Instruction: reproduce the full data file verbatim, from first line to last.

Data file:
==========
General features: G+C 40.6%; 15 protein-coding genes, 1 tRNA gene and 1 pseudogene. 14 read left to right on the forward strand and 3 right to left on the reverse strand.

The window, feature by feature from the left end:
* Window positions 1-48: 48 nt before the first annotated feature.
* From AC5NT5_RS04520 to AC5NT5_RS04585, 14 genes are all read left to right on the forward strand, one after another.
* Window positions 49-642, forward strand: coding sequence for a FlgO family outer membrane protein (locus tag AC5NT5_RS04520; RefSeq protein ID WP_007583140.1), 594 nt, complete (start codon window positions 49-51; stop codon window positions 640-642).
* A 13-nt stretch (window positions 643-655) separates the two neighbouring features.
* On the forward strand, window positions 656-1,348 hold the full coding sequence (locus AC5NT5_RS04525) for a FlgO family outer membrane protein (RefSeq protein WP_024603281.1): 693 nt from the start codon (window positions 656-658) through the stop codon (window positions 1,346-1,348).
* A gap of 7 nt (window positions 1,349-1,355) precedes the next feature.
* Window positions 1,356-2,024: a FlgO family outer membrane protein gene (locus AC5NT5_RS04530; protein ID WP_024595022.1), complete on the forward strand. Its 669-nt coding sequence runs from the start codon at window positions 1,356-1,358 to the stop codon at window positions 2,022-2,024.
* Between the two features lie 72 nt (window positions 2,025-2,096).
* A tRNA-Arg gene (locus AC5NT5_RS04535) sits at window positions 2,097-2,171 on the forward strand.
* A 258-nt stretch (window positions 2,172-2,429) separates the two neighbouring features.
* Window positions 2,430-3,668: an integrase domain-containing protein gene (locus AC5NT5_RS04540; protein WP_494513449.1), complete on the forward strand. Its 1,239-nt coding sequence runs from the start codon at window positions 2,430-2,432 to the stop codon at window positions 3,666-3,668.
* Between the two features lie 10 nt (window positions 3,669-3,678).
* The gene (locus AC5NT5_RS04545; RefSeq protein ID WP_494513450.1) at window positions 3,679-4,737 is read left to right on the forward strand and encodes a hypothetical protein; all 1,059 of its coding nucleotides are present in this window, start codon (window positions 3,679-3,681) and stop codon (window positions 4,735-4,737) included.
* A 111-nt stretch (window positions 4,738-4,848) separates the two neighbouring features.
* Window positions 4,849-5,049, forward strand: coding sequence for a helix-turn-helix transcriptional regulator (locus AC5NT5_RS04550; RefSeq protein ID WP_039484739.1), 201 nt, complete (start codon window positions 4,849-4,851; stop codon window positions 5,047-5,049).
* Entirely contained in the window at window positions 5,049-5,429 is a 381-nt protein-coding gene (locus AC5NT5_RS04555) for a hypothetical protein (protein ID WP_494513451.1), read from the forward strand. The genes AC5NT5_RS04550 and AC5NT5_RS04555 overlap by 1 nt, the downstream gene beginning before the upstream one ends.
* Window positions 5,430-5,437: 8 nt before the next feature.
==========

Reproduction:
General features: G+C 40.6%; 15 protein-coding genes, 1 tRNA gene and 1 pseudogene. 14 read left to right on the forward strand and 3 right to left on the reverse strand.

The window, feature by feature from the left end:
* Window positions 1-48: 48 nt before the first annotated feature.
* From AC5NT5_RS04520 to AC5NT5_RS04585, 14 genes are all read left to right on the forward strand, one after another.
* Window positions 49-642, forward strand: coding sequence for a FlgO family outer membrane protein (locus tag AC5NT5_RS04520; RefSeq protein ID WP_007583140.1), 594 nt, complete (start codon window positions 49-51; stop codon window positions 640-642).
* A 13-nt stretch (window positions 643-655) separates the two neighbouring features.
* On the forward strand, window positions 656-1,348 hold the full coding sequence (locus AC5NT5_RS04525) for a FlgO family outer membrane protein (RefSeq protein WP_024603281.1): 693 nt from the start codon (window positions 656-658) through the stop codon (window positions 1,346-1,348).
* A gap of 7 nt (window positions 1,349-1,355) precedes the next feature.
* Window positions 1,356-2,024: a FlgO family outer membrane protein gene (locus AC5NT5_RS04530; protein ID WP_024595022.1), complete on the forward strand. Its 669-nt coding sequence runs from the start codon at window positions 1,356-1,358 to the stop codon at window positions 2,022-2,024.
* Between the two features lie 72 nt (window positions 2,025-2,096).
* A tRNA-Arg gene (locus AC5NT5_RS04535) sits at window positions 2,097-2,171 on the forward strand.
* A 258-nt stretch (window positions 2,172-2,429) separates the two neighbouring features.
* Window positions 2,430-3,668: an integrase domain-containing protein gene (locus AC5NT5_RS04540; protein WP_494513449.1), complete on the forward strand. Its 1,239-nt coding sequence runs from the start codon at window positions 2,430-2,432 to the stop codon at window positions 3,666-3,668.
* Between the two features lie 10 nt (window positions 3,669-3,678).
* The gene (locus AC5NT5_RS04545; RefSeq protein ID WP_494513450.1) at window positions 3,679-4,737 is read left to right on the forward strand and encodes a hypothetical protein; all 1,059 of its coding nucleotides are present in this window, start codon (window positions 3,679-3,681) and stop codon (window positions 4,735-4,737) included.
* A 111-nt stretch (window positions 4,738-4,848) separates the two neighbouring features.
* Window positions 4,849-5,049, forward strand: coding sequence for a helix-turn-helix transcriptional regulator (locus AC5NT5_RS04550; RefSeq protein ID WP_039484739.1), 201 nt, complete (start codon window positions 4,849-4,851; stop codon window positions 5,047-5,049).
* Entirely contained in the window at window positions 5,049-5,429 is a 381-nt protein-coding gene (locus AC5NT5_RS04555) for a hypothetical protein (protein ID WP_494513451.1), read from the forward strand. The genes AC5NT5_RS04550 and AC5NT5_RS04555 overlap by 1 nt, the downstream gene beginning before the upstream one ends.
* Window positions 5,430-5,437: 8 nt before the next feature.